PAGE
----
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Stocks Manage To Close Higher After Another Volatile Day - U.S. Commentary

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After failing to sustain an early move to the upside, stocks continued to experience substantial volatility over the course of the trading day on Tuesday. The major averages fluctuated wildly as the day progressed before closing in positive territory.

The S&P 500 hit its lowest intraday level in over a year but ended the up just 0.22 points or less than a tenth of a percent at 2,546.16. The Dow rose 82.66 points or 0.4 percent to 23,675.64 and the Nasdaq climbed 30.18 points or 0.5 percent to 6,783.91.

The initial strength on Wall Street was partly due to bargain hunting, with traders picking up stocks at reduced levels on the heels of the sharp drop seen over the two previous sessions.

The pullback seen Monday afternoon pulled the Dow down to its lowest closing level in over eight months, while the Nasdaq and the S&P 500 dropped to their lowest closing levels in over a year.

The subsequent volatility came as traders remained on edge ahead of the Federal Reserve's monetary policy announcement on Wednesday.

With the Fed widely expected to raise interest rates by a quarter point, traders are likely to closely scrutinize the central bank's accompanying statement and forecasts for clues about future rate hikes.

Ahead of the announcement, President Donald Trump has been urging the Fed to refrain from its gradual pace of raising rates.

"Don't let the market become any more illiquid than it already is," Trump said in a post on Twitter. "Stop with the 50 B's. Feel the market, don't just go by meaningless numbers. Good luck!"

On the U.S. economic front, the Commerce Department released a report showing a substantial increase in U.S. housing starts in November, as a spike in multi-family starts more than offset a continued drop in single-family starts.

The Commerce Department said housing starts jumped by 3.2 percent to an annual rate of 1.256 million in November from the revised October estimate of 1.217 million.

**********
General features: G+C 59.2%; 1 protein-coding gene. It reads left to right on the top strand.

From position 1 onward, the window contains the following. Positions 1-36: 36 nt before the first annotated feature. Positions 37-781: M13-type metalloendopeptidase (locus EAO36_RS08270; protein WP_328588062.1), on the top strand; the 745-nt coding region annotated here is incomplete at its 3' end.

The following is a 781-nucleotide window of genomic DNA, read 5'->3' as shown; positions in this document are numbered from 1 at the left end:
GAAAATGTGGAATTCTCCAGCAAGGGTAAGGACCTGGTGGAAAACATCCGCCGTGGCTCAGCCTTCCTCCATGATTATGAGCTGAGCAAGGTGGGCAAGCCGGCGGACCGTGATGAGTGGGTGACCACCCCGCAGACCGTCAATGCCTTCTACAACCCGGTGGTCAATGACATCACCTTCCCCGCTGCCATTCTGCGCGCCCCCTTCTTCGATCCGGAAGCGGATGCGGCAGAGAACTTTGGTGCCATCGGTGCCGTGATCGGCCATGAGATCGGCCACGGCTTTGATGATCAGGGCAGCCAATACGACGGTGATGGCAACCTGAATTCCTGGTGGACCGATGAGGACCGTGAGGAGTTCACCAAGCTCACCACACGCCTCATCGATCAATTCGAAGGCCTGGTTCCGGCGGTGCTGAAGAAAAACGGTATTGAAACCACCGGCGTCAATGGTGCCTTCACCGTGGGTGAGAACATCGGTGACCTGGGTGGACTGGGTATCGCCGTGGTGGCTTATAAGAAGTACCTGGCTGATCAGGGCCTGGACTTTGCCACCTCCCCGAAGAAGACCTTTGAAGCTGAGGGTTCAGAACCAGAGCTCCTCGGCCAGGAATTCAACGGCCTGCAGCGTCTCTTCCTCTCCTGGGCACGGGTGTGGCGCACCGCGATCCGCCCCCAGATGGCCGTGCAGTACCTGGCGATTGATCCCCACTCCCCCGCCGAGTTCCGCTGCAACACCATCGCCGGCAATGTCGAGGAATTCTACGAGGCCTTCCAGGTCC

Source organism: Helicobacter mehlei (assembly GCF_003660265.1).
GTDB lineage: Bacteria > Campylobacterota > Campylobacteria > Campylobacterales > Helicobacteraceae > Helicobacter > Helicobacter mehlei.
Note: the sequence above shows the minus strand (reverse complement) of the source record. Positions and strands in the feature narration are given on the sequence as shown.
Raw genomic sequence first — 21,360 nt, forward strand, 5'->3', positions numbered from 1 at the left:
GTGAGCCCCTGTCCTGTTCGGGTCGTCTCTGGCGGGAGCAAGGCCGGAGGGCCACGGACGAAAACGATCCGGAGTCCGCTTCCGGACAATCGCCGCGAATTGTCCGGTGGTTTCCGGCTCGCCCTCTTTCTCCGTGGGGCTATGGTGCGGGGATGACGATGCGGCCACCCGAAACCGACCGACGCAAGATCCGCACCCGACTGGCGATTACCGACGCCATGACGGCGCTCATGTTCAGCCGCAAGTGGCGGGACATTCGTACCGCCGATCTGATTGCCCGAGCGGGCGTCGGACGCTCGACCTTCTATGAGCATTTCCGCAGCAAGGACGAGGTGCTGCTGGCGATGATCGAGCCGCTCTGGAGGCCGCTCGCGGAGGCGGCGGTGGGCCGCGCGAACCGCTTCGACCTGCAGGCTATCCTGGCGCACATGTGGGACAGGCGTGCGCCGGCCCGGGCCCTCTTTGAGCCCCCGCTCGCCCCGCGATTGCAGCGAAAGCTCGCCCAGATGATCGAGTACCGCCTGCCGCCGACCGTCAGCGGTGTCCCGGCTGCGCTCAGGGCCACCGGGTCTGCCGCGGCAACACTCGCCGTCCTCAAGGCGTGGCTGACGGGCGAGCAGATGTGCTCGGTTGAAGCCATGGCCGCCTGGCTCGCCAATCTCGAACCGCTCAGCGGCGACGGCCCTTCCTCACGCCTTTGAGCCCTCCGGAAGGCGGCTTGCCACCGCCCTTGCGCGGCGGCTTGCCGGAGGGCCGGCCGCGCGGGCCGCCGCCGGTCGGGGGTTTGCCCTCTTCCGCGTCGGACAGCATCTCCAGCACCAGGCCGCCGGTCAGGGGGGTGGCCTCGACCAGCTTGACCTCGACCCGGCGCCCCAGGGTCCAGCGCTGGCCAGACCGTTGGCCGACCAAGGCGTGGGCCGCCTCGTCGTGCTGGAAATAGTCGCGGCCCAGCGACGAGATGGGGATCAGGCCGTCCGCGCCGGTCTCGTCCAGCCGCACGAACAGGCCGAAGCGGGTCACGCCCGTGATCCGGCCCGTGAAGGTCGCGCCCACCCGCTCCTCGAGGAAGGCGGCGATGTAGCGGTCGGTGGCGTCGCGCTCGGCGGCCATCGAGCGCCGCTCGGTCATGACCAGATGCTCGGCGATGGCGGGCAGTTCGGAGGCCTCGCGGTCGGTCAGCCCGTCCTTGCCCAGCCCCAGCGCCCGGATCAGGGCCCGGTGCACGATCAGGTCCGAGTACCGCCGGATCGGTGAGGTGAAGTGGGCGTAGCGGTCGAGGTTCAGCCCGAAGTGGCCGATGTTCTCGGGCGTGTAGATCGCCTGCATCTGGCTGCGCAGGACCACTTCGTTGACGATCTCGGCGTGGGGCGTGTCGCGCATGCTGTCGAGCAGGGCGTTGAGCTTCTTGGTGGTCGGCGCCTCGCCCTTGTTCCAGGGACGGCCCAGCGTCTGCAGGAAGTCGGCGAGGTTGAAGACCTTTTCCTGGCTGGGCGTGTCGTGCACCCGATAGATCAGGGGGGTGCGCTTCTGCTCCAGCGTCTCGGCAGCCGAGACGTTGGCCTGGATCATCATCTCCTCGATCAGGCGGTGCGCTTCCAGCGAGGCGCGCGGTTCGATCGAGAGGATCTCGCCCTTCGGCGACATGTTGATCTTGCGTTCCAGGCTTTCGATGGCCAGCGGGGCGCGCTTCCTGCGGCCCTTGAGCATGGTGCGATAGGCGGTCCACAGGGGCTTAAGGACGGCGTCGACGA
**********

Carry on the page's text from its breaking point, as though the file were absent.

Economists had expected housing starts to edge down to a rate of 1.225 million from the 1.228 million originally reported for the previous month.

The report also said building permits surged up by 5.0 percent to an annual rate of 1.328 million in November from the revised October rate of 1.265 million.

Building permits, an indicator of future housing demand, had been expected to dip to a rate of 1.259 million from the 1.263 million originally reported for October.


Sector News

Gold stocks showed a substantial move to the upside over the course of the session, driving the NYSE Arca Gold Bugs Index up by 2.3 percent. With the jump, the index reached a four-month closing high.

The rally by gold stocks came amid a modest increase by the price of the precious metal, with gold for February delivery rising $1.80 to $1,253.60 an ounce.

Housing stocks also saw considerable strength on the heels of the housing starts data, moving notably higher along with computer hardware and semiconductor stocks.

On the other hand, energy stocks moved sharply lower amid a steep drop by the price of crude oil. Crude for January delivery plunged $3.64 to a fifteen-month closing low of $46.24 a barrel amid concerns about oversupply.

Oil service stocks turned in some of the energy sector's worst performances, dragging the Philadelphia Oil Service Index down by 2.7 percent to its lowest closing level in fifteen years.

Tobacco stocks also extended a recent sell-off, while considerable weakness also emerged among biotechnology and banking stocks.

Other Markets

In overseas trading, stock markets across the Asia-Pacific region moved significantly lower during trading on Tuesday. Japan's Nikkei 225 Index nosedived by 1.8 percent, while Hong Kong's Hang Seng Index slumped by 1.1 percent.

The major European markets also moved to the downside on the day. While the German DAX Index dipped by 0.3 percent, the French CAC 40 Index and the U.K.'s FTSE 100 Index tumbled by 1 percent and 1.1 percent, respectively.

In the bond market, treasuries moved higher, extending the upward move seen over the two previous sessions. Subsequently the yield on the benchmark ten-year note, which moves opposite of its price, fell by 3.2 basis points to 2.825 percent.

Looking Ahead

The Fed announcement is likely to be in the spotlight on Wednesday, overshadowing a report on existing home sales in November.

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